|When the Council on Library Resources and the Commission on Preservation and Access merged in 1997 to form CLIR, the new organization presented itsagenda in four programs of activity: preservation and access, digital libraries, economics of information, and leadership. One staff member led each program and was responsible for its activities. In the ensuing two years, it became clear that this model of organization was too rigid: CLIR’s work could not be so neatly circumscribed. Our concern about digital archiving, for example, related to preservation, economics, and digital libraries. We realized that it would be more effective to identify the issues or themes that are most important for the advancement of libraries, archives, and other information organizations and to think of those themes as a collective assignment to our staff.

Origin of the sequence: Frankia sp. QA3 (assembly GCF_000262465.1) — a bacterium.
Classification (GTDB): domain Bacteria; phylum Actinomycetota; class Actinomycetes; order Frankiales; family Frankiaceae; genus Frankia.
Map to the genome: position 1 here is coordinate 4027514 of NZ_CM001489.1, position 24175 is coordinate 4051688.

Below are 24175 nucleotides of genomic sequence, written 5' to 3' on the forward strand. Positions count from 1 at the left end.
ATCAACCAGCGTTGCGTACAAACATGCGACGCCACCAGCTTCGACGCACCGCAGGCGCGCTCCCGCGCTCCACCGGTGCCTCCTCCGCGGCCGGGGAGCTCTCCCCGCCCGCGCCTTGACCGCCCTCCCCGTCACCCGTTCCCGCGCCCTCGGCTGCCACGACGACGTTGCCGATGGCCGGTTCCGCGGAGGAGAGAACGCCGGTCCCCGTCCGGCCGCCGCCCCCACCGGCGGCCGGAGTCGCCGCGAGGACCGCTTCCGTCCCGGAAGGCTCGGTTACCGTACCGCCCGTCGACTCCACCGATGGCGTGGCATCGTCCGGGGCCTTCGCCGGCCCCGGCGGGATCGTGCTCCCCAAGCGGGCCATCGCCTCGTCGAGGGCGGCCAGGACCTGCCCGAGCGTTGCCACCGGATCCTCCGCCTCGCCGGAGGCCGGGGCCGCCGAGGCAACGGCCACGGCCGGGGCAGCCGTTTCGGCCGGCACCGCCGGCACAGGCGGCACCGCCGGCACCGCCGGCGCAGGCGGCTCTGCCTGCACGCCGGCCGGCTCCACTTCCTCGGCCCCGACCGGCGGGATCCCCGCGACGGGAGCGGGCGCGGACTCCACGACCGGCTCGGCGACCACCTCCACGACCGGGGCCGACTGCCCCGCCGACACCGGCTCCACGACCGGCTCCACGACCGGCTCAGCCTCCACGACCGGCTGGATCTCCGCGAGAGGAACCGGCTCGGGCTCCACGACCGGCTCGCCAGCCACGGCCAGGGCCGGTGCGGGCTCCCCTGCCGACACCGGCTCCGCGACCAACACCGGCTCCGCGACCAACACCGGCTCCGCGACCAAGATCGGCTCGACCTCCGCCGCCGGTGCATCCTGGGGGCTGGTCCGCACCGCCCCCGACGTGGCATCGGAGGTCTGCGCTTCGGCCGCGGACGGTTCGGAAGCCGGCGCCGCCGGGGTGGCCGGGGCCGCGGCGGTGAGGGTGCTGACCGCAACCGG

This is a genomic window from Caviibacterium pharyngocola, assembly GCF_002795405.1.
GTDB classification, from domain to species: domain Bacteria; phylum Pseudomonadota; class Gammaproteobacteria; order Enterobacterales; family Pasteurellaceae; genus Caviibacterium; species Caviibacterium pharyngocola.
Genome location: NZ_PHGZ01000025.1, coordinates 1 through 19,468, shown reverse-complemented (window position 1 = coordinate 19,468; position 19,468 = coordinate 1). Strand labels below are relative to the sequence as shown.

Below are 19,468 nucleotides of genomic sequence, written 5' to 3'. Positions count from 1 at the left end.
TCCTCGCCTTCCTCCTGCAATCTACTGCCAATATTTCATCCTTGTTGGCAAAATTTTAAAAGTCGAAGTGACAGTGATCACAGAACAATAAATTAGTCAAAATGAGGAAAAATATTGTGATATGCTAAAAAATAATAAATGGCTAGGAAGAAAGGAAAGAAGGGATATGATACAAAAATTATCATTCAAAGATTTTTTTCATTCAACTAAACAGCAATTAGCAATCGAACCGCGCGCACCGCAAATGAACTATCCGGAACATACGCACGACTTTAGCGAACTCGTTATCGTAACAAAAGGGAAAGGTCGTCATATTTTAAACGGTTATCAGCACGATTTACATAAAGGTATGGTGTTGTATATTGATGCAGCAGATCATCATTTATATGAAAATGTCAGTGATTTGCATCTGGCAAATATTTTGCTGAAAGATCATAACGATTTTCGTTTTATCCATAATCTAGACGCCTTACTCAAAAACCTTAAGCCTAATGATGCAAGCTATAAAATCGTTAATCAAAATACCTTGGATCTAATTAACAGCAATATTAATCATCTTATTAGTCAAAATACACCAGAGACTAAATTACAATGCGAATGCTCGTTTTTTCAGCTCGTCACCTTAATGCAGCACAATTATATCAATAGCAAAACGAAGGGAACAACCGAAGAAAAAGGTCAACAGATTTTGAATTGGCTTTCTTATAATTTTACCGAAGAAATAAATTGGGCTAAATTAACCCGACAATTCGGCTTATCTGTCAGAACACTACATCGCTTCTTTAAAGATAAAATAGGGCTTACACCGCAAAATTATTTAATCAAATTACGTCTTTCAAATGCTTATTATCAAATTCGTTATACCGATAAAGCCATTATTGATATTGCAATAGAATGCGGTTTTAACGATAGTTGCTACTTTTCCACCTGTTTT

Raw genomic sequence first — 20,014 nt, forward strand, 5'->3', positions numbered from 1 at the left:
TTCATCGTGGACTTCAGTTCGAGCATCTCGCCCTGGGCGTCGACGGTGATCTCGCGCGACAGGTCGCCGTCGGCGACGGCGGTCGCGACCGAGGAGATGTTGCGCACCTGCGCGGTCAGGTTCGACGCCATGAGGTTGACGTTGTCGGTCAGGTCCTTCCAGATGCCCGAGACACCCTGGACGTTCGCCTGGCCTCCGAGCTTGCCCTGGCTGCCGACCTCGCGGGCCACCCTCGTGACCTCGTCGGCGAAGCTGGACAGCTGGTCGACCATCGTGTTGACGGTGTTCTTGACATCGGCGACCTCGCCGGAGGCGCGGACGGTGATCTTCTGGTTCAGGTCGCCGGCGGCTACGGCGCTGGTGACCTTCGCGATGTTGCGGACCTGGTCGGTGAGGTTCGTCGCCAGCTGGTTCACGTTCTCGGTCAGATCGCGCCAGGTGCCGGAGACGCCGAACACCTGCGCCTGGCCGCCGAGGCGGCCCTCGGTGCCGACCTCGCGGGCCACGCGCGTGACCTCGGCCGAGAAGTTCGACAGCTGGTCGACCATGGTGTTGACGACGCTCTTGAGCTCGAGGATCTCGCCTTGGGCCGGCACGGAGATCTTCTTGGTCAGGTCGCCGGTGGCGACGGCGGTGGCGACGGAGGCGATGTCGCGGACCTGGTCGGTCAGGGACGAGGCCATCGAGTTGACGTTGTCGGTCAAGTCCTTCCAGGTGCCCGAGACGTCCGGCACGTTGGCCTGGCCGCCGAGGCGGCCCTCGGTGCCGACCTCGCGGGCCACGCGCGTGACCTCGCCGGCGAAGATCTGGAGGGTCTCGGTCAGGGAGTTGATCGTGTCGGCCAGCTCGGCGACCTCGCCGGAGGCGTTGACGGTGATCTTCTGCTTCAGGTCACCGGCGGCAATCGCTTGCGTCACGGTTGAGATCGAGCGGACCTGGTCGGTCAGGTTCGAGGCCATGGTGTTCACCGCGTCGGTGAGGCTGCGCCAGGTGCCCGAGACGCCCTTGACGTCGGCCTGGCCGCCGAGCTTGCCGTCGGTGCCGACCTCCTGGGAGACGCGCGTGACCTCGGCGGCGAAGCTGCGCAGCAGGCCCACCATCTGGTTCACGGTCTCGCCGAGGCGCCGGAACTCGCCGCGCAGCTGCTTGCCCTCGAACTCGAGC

At the same time, we recognized that the four program areas did not convey the full scope of our work. Developments in digital technology, for example, had forced us to consider issues of preservation separately from those of access. Moreover, the international program, which had been lodged within the Commission on Preservation and Access, had the potential for a much broader mandate. Consequently, we began to think of our work not in terms of programs but in terms of activities that reflect six areas of interest: resources for scholarship, preservation awareness, digital libraries, economics of information, leadership, and international developments.